* Offer will be 66 pence in cash for each Hansen share
* Hansen's two largest shareholders back offer
* Hansen shares up 94 percent, top gainers in London
* Shares in top shareholder Suzlon rise 2.7 pct in India
(Adds Hansen shareholder comments; Mumbai to dateline)
By Adveith Nair and Prashant Mehra
LONDON/MUMBAI, July 25 Germany's ZF
Friedrichshafen AG is to buy Belgium-based Hansen
Transmissions , which makes gearboxes for wind turbines,
for $725.5 million to consolidate its position in the market for
The offer, pitched at 66 pence in cash for each Hansen
share, values the company at 444.8 million pounds and is at a 96
percent premium to the company's Friday close in London.
"The combination of ZF and Hansen's wind gearbox activities
represents a natural extension of our strategic decision to
enter the growing and exciting field of wind energy," Hans-Georg
Härter, Chief Executive Officer of ZF said on Monday.
ZF, which was founded in 1915 makes everything from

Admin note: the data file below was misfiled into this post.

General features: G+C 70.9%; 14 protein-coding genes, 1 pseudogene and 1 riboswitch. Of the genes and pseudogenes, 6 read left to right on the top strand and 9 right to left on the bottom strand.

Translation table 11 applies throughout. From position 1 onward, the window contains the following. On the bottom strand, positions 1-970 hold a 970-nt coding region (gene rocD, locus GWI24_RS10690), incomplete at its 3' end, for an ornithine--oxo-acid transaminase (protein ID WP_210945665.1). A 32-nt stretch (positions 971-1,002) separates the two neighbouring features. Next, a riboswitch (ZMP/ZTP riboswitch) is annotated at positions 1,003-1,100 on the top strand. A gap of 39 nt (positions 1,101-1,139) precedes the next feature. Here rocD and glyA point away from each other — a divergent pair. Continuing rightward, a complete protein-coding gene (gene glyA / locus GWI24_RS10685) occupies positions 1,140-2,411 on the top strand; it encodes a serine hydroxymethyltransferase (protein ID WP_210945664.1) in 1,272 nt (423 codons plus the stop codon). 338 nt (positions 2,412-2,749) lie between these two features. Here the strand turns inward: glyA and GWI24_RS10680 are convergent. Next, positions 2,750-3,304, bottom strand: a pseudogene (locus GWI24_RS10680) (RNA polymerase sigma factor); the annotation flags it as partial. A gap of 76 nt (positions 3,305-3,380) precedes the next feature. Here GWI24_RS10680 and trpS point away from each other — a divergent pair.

transmissions and steering systems to chassis components and
complete axle systems. The Zeppelin Foundation, administered by
the city of Friedrichshafen, owns 93.8 percent of the company.
ZF said it has received undertakings from Hansen's two
largest shareholders, Indian wind turbine maker Suzlon Energy
and Ecofin, which own about 38.4 percent of the
company's outstanding shares, to accept the offer.
Hansen shares rose 92 percent to 65 pence and were the top
percentage gainers in London.
Suzlon shares rose as much as 5.4 percent. At 0830 GMT, the
stock was up 2.7 percent at 54.35 rupees in a flat Mumbai market
Suzlon has been weighed down by debt worries since it bought
Hansen in 2006 and built up a 91 percent stake in Germany's
REpower RPWGn.DE in the following two years.
"This is in line with our strategy to optimize and
strengthen our balance sheet," Suzlon chairman Tulsi Tanti said
in a statement.
"Suzlon and Hansen have developed a strong partnership on
technology and supply chain...we expect this partnership to
continue and strengthen further over the medium term."
($1 = 0.613 British Pounds)
(Reporting by Adveith Nair in LONDON and Prashant Mehra in
MUMBAI; Editing by Rhys Jones and Jane Merriman)